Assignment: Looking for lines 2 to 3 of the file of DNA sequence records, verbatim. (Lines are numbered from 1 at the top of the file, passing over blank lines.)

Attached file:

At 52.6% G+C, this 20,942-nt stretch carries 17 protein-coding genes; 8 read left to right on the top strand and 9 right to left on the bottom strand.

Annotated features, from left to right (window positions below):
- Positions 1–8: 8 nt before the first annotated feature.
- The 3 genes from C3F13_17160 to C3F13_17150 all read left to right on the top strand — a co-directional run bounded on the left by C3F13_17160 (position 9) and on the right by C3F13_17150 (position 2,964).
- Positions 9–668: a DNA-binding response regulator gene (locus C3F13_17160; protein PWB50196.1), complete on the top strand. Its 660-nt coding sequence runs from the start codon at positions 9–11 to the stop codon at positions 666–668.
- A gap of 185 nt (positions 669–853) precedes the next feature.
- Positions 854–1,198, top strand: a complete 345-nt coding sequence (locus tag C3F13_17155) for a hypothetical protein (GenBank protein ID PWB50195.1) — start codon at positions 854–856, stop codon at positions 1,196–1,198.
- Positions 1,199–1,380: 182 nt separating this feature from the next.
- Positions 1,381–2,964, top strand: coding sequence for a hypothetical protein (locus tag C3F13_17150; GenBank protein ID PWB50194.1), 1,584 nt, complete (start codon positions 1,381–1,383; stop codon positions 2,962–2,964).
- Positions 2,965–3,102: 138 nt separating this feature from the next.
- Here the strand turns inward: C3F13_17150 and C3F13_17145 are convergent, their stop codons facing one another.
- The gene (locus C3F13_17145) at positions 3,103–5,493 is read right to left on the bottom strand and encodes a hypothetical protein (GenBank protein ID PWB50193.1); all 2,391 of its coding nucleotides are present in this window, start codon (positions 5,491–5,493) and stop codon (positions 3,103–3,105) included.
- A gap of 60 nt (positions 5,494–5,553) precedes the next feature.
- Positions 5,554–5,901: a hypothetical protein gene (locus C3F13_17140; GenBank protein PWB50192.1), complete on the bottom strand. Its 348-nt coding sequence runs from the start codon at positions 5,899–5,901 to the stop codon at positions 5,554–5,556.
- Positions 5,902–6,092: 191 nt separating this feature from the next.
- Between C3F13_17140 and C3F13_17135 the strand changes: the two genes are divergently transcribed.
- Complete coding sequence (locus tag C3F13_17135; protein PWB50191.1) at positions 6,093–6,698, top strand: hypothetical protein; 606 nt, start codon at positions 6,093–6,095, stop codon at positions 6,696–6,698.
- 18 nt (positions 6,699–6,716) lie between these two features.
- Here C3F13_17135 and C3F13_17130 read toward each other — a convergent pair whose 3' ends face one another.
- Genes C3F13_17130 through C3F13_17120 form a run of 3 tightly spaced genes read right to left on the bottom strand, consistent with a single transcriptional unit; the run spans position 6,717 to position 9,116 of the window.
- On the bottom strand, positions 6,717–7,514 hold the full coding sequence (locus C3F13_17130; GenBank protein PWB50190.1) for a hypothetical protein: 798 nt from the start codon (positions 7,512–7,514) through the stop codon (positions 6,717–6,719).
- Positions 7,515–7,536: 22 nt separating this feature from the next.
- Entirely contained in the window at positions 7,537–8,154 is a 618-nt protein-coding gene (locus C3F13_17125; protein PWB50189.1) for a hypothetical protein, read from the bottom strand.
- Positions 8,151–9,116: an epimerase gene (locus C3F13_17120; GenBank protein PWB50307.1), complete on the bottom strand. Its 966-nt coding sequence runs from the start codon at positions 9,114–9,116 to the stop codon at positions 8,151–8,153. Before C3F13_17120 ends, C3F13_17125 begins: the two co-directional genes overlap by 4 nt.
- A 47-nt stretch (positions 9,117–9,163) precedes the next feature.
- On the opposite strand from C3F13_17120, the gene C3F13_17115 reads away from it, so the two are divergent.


Annotated features, from left to right (window positions below):
- Positions 1–8: 8 nt before the first annotated feature.